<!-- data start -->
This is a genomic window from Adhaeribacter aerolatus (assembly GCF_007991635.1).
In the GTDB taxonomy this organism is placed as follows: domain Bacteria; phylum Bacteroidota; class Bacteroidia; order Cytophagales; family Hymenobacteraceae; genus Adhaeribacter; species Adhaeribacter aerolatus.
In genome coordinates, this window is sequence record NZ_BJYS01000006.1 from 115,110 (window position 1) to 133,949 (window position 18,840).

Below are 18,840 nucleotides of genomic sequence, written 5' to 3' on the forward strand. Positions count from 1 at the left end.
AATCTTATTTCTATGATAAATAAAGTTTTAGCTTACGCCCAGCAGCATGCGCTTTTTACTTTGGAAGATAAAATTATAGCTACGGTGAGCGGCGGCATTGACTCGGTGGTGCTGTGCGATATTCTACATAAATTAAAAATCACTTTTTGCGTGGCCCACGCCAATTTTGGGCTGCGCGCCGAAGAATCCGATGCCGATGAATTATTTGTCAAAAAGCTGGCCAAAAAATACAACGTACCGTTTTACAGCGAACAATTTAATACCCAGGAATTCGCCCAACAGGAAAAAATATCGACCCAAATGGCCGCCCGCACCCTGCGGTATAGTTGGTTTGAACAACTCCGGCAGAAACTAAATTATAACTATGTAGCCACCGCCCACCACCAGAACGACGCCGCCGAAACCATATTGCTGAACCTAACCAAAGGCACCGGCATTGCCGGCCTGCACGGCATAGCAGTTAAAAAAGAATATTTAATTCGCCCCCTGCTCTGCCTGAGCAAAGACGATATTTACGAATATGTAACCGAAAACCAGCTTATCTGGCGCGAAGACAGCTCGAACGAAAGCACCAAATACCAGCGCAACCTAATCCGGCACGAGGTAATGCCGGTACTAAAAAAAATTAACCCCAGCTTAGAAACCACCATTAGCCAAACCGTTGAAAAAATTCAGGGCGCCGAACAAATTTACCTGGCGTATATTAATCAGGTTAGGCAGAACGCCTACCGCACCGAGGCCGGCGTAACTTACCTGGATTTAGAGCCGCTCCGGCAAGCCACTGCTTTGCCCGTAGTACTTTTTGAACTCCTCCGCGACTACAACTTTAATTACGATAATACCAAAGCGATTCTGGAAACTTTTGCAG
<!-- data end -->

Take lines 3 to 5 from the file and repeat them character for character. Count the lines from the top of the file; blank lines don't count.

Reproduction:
In genome coordinates, this window is sequence record NZ_BJYS01000006.1 from 115,110 (window position 1) to 133,949 (window position 18,840).

Below are 18,840 nucleotides of genomic sequence, written 5' to 3' on the forward strand. Positions count from 1 at the left end.
AATCTTATTTCTATGATAAATAAAGTTTTAGCTTACGCCCAGCAGCATGCGCTTTTTACTTTGGAAGATAAAATTATAGCTACGGTGAGCGGCGGCATTGACTCGGTGGTGCTGTGCGATATTCTACATAAATTAAAAATCACTTTTTGCGTGGCCCACGCCAATTTTGGGCTGCGCGCCGAAGAATCCGATGCCGATGAATTATTTGTCAAAAAGCTGGCCAAAAAATACAACGTACCGTTTTACAGCGAACAATTTAATACCCAGGAATTCGCCCAACAGGAAAAAATATCGACCCAAATGGCCGCCCGCACCCTGCGGTATAGTTGGTTTGAACAACTCCGGCAGAAACTAAATTATAACTATGTAGCCACCGCCCACCACCAGAACGACGCCGCCGAAACCATATTGCTGAACCTAACCAAAGGCACCGGCATTGCCGGCCTGCACGGCATAGCAGTTAAAAAAGAATATTTAATTCGCCCCCTGCTCTGCCTGAGCAAAGACGATATTTACGAATATGTAACCGAAAACCAGCTTATCTGGCGCGAAGACAGCTCGAACGAAAGCACCAAATACCAGCGCAACCTAATCCGGCACGAGGTAATGCCGGTACTAAAAAAAATTAACCCCAGCTTAGAAACCACCATTAGCCAAACCGTTGAAAAAATTCAGGGCGCCGAACAAATTTACCTGGCGTATATTAATCAGGTTAGGCAGAACGCCTACCGCACCGAGGCCGGCGTAACTTACCTGGATTTAGAGCCGCTCCGGCAAGCCACTGCTTTGCCCGTAGTACTTTTTGAACTCCTCCGCGACTACAACTTTAATTACGATAATACCAAAGCGATTCTGGAAACTTTTGCAG